> by
> clicking Shift when clicking the submit button (just like you can when
> clicking a link).

Not when using
* Google Chrome 22.0.1229.94, on Ubuntu 12.10
* Firefox 17.0.1, on Ubuntu 12.10 or Windows XP
* Internet Explorer 8, on Windows XP
* Google Chrome 23.0.1271.97 m, on Windows XP

(In reply to comment #51)
> We do use jQuery UI buttons in core.  mediawiki.feedback depends on
> jquery.ui.dialog, which in turn depends on jquery.ui.button.

But "mediawiki.feedback" and "jquery.ui.dialog" are not used in core:
* https://gerrit.wikimedia.org/r/gitweb?p=mediawiki%2Fcore.git&a=search&h=HEAD&st=grep&s=mediawiki.feedback
* https://gerrit.wikimedia.org/r/gitweb?p=mediawiki%2Fcore.git&a=search&h=HEAD&st=grep&s=jquery.ui.dialog
Comment 53 Matthew Flaschen 2012-12-27 16:45:49 UTC
It's true that nothing in core depends on mediawiki.feedback.  But it is still a feature provided by core and used by major extensions such as VisualEditor and UploadWizard.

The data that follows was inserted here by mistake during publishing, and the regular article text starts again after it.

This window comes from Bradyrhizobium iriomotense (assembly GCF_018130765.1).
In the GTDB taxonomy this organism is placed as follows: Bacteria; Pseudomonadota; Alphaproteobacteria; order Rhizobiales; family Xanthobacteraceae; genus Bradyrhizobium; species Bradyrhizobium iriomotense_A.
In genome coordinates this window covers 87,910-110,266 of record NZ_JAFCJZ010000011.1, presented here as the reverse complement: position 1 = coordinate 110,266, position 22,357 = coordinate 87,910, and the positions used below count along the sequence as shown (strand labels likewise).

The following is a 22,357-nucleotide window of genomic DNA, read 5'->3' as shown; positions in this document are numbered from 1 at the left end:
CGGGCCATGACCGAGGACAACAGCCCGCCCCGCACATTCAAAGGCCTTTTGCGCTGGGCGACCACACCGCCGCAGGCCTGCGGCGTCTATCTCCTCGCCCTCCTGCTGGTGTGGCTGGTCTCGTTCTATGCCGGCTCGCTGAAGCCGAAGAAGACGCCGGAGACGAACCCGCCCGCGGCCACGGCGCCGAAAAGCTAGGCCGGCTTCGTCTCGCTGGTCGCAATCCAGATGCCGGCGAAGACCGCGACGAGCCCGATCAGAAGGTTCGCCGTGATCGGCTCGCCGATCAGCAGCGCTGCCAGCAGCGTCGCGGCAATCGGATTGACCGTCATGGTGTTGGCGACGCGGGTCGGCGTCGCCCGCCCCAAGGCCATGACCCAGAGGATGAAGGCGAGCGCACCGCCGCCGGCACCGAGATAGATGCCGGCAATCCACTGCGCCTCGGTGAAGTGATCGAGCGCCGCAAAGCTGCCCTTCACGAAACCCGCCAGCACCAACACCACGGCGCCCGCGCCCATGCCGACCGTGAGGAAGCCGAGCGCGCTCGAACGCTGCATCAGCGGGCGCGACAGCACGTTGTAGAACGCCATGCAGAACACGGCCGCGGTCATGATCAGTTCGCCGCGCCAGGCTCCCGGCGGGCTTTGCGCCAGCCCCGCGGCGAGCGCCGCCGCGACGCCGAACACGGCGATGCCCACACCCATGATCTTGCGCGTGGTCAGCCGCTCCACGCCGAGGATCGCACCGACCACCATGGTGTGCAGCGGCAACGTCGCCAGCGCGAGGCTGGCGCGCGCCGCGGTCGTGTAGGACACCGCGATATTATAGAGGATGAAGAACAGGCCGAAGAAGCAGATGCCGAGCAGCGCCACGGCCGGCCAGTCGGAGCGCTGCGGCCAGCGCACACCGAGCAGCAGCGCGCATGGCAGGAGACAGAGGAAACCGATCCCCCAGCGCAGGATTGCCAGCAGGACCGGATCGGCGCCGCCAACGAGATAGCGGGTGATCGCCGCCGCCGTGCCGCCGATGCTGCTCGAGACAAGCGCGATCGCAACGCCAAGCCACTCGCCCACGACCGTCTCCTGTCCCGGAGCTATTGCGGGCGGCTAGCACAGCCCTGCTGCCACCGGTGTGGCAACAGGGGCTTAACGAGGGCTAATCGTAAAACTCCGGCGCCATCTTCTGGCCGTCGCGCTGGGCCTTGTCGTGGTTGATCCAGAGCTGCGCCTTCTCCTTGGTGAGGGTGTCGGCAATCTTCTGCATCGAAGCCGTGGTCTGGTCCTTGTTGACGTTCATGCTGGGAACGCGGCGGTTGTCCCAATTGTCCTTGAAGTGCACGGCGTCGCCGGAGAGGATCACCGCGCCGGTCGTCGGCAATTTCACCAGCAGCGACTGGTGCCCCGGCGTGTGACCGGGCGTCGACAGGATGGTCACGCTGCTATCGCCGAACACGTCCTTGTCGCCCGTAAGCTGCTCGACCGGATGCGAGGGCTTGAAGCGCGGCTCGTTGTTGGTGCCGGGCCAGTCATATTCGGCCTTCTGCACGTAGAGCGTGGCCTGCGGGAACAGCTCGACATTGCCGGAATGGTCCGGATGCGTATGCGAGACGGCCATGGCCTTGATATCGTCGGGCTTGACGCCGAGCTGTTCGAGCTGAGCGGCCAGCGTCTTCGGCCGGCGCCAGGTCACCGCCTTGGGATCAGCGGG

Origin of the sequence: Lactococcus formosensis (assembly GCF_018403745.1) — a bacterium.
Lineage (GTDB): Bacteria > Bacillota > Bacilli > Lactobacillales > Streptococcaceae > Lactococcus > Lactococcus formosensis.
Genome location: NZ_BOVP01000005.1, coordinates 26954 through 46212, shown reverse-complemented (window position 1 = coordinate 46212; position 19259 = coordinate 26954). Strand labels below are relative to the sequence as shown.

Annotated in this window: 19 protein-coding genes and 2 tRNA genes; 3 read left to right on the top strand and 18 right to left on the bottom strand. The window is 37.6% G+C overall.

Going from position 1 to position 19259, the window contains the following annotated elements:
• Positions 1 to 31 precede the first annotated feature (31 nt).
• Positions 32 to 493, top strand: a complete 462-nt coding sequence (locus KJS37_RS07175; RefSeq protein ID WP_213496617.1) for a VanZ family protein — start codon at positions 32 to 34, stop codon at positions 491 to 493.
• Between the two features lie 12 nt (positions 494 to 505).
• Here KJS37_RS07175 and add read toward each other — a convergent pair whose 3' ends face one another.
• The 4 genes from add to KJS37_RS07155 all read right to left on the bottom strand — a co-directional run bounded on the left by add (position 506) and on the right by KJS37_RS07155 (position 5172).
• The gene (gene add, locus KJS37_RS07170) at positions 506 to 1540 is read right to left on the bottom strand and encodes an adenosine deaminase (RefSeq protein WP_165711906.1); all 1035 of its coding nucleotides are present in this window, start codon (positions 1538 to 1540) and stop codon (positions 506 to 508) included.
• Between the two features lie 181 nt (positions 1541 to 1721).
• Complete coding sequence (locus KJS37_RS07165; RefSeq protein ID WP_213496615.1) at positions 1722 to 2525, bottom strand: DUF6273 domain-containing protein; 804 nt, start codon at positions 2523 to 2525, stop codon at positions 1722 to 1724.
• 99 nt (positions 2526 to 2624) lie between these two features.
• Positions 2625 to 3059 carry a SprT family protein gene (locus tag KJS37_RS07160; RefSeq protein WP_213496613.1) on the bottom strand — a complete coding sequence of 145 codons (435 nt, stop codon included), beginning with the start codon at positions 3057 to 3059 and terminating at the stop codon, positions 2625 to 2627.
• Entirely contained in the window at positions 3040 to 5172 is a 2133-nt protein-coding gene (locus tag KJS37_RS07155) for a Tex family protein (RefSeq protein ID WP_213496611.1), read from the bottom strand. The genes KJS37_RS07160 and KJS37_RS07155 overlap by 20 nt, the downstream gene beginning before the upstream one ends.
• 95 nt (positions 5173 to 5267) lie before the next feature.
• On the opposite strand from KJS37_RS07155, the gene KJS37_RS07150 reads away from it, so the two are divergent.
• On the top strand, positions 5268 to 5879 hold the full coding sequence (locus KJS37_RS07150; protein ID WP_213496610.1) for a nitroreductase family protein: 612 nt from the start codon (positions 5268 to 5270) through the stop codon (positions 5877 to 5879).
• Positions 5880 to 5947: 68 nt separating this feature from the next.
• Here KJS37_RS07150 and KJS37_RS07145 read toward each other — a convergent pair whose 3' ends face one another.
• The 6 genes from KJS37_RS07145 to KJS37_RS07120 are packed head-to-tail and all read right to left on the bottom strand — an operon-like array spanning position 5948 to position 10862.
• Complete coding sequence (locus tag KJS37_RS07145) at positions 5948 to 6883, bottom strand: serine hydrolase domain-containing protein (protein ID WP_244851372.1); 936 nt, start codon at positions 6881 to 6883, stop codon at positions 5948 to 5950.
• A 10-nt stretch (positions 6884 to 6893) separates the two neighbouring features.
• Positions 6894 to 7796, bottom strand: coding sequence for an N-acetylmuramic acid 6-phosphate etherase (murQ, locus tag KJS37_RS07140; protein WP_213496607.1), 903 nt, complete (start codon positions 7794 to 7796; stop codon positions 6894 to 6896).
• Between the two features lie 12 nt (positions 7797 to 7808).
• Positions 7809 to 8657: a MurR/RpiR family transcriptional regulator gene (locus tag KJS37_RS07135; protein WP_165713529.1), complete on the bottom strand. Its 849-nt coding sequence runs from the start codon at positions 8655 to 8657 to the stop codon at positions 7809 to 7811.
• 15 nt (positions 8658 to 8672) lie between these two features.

There's nothing stopping us from using jQuery UI in one more place in core.  

I could still do this without jQuery UI.  But I think it makes more sense to use it.  That way, we have the flexibility to change the jQuery UI theming anytime (e.g. to Agora) and have it affect usages such as this and mediawiki.feedback (and whatever else).
Comment 54 Krinkle 2012-12-28 16:53:27 UTC
(In reply to comment #51)
> We do use jQuery UI buttons in core.  mediawiki.feedback depends on
> jquery.ui.dialog, which in turn depends on jquery.ui.button.
> 

Yes, inside dialogs. That's a very different context than in the middle of a regular page.
Comment 55 Matthew Flaschen 2014-09-29 21:03:10 UTC
This can be updated/merged after bug 71141 (enable conditional use of mw-ui-button on the history page depending on the wgUseMediaWikiUIEverywhere global, while keeping it a button, rather than a link), and bug 70913 (roll out MW UI buttons to general UI, setting that global to true and then removing it).

At that point, it will look like a MW UI button either way, and it won't look out of place because those button styles will have rolled out widely by then.